Our Board

The EDFA Board of Directors are committed to supporting families and carers of people with an eating disorder. All EDFA’s current directors have lived experience as carers.

David Garvey


As the Chair of EDFA, David Garvey’s role is to support the Board as it provides strategic direction to the staff and volunteers who are responsible for EDFA’s programs , and to make a difference to the lives of parents and carers who seek EDFA’s help and support.

David Quilty


EDFA Director David Quilty has experienced firsthand the struggle of supporting a child with an eating disorder. He is passionate about EDFA and the vital role it plays in the family and carer journey.

Dr Andrea Phillipou


Associate Professor Andrea Phillipou is a Principal Research Fellow in Eating Disorders at Orygen and The University of Melbourne.

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Fiona Mitchel volunteer board member for EDFA

Fiona Mitchell


Fiona is a parent of a child living with a life-threatening chronic illness who was diagnosed with an eating disorder in her late teenage years.

Jennifer Patterson, Board Member 2023

Jennifer Patterson


Jennifer is passionate about EDFA as a way to advocate for better services, promote evidence-based research for better treatment, and give families and carers a community to feel educated and empowered.

Jane Rowan


Jane is a senior communications, marketing and stakeholder engagement leader with over 20 years of management experience across various sectors including health.

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Lisa Pendlebury


Coming Soon

A message from the Chairman

A Message to all Parents and Carers

Carers and families play an instrumental role in supporting and caring for a loved one living with an Eating Disorder. A carer may be a parent, child, sibling, grandparent, partner, friend, neighbour, or other individual in the person’s life. Carers are an essential but often overlooked component
of the health care system and require support and assistance to effectively carry out their role.

The impact of an eating disorder is not only felt by the sufferer, it is also felt by a sufferers’ entire family and circle of support. The impact may lead to caregiver stress, loss of family income, disruption to family relationships and a high suicide risk for the sufferer. 

I have first-hand experience of the initial shock and trauma of caring for a loved one for an eating disorder. When my eldest daughter was diagnosed with Anorexia Nervosa a number of years’ ago, our family was desperate for information and support, and we found it very difficult to source.   

Our health system is very focused (as it should be) on supporting the health of a sufferer. However, there is also a real need in our community to support the carers. Carers are an integral part of the team required to support an eating disorder sufferer on their journey to recovery. EDFA plays a vital role in providing support and education to carers.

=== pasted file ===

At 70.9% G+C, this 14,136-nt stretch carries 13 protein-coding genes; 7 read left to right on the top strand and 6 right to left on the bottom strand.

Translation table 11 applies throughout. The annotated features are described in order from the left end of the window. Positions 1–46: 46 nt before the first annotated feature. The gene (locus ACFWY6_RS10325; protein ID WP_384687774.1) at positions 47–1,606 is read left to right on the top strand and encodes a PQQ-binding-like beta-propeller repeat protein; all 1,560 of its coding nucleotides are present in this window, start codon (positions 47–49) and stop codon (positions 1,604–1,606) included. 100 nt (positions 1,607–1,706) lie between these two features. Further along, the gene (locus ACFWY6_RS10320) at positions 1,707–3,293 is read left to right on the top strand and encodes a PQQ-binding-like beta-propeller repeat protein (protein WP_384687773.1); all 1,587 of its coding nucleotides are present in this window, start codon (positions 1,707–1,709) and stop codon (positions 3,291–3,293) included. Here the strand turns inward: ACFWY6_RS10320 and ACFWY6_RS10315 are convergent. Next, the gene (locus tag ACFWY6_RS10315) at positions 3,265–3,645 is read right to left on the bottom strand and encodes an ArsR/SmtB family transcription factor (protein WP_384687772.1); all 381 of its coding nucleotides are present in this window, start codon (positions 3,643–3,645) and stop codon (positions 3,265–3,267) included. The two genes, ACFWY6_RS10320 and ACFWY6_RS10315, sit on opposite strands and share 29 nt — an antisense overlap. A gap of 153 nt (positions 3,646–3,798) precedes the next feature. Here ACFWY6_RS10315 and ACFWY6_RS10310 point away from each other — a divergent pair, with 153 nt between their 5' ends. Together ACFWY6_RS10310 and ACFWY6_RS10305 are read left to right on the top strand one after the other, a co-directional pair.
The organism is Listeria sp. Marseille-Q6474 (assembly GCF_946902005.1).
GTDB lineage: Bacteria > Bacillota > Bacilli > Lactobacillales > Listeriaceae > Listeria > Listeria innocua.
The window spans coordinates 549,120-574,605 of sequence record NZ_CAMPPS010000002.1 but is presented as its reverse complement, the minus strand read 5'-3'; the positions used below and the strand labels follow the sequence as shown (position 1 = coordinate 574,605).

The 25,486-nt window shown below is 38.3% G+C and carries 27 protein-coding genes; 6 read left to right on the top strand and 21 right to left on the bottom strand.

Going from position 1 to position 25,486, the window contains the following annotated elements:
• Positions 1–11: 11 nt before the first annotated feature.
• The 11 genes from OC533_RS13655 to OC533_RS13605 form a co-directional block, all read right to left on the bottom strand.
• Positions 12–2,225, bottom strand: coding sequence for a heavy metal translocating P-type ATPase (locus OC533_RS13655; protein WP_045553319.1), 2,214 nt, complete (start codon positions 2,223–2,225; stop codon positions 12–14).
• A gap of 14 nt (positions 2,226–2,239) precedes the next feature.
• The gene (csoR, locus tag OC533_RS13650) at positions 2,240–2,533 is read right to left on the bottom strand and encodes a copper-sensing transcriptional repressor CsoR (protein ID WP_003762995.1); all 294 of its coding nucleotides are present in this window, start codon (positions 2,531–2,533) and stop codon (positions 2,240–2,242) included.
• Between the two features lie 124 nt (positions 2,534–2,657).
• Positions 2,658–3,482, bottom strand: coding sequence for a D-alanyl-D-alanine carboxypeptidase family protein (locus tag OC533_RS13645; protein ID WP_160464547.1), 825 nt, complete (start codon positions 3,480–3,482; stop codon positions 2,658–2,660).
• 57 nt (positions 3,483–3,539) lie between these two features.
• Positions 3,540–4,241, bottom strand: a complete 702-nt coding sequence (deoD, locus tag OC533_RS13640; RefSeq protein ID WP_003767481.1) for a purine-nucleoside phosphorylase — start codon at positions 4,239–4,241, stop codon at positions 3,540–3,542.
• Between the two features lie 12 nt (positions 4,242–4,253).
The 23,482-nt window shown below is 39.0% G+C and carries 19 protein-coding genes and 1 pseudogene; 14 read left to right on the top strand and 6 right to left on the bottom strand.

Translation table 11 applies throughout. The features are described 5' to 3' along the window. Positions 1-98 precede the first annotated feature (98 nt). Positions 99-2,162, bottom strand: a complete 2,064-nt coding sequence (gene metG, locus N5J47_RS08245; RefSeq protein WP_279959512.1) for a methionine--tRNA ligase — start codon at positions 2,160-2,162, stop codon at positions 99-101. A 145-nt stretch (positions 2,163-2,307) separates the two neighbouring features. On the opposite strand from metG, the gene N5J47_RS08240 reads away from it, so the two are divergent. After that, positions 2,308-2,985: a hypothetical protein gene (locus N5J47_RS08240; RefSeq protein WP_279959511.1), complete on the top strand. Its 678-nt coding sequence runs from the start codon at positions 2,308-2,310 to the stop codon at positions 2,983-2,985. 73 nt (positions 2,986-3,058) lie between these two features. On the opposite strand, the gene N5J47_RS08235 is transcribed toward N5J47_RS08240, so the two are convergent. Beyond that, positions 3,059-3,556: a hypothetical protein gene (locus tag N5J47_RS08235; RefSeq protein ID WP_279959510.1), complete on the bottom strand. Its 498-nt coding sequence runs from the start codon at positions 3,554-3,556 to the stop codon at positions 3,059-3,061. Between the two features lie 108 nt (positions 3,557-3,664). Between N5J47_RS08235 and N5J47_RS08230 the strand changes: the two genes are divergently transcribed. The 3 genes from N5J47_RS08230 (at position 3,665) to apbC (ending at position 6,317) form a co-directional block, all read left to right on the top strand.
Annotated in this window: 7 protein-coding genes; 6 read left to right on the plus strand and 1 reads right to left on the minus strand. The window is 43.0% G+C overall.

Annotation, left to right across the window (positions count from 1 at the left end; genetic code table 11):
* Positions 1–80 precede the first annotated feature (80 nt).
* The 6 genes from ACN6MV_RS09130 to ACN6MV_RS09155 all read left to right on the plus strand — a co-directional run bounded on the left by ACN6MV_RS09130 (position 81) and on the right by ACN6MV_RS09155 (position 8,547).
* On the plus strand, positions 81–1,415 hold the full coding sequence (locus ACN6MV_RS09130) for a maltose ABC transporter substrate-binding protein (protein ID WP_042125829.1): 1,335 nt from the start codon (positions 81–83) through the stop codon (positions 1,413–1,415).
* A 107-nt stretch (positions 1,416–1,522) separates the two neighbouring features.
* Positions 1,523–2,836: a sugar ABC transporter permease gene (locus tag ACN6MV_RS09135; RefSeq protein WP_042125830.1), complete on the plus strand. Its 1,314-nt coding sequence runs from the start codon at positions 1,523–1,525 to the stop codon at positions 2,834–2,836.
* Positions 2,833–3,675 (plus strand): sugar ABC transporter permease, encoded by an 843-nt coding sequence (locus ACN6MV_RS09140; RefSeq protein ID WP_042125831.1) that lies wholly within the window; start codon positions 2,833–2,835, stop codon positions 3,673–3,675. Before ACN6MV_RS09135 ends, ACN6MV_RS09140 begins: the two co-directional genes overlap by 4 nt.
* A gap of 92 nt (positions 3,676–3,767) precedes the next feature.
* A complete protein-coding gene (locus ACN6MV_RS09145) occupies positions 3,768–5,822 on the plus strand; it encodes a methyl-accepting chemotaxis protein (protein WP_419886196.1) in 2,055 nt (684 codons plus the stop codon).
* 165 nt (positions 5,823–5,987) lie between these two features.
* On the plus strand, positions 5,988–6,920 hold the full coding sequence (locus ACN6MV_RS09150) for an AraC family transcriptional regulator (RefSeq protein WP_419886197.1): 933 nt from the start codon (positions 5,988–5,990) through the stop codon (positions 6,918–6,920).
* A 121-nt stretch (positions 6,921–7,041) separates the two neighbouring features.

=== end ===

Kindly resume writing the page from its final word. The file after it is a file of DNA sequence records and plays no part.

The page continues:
EDFA has an incredible group of volunteers who are making a real difference in the lives of many carers and their families. All of our peer support volunteers have lived experience. I am constantly amazed at how our volunteers and our members support and educate each other through their lived experience.   Our volunteers and members go the extra mile to make sure families and carers get the support they need and deserve because we know how frightening, confusing, distressing and exhausting caring for a loved one with an eating disorder is.

Carers’ needs and preferences for support vary, though may include information and knowledge, skills-based training, financial support, community-based support, co-ordination or case management services, advocacy training and services, assistance to overcome barriers to paid employment, and support for physical and psychological wellbeing.

Whilst we cannot cover all these needs, EDFA has three key programs to support carers: operating a national network of strive support groups for carers accessible to both city and regional communities; running carer eating disorder education sessions accessible to both city and regional communities; and through a training program on a treatment modality known as ‘temperament based training with supports (TBT-S)

The name strive stands for support, teach, reassure, inform, validate and empower. This very much represents what EDFA stands for. 

Finally, EDFA is a not for profit lived-experience volunteer supported organisation, where we fundraise to support the delivery of our programs. Without the generous financial support of our members and donors we would not be able to provide the support we do. On behalf of EDFA, I would like to thank our members and donors for their continuing support. 

David Garvey


Eating Disorders Families Australia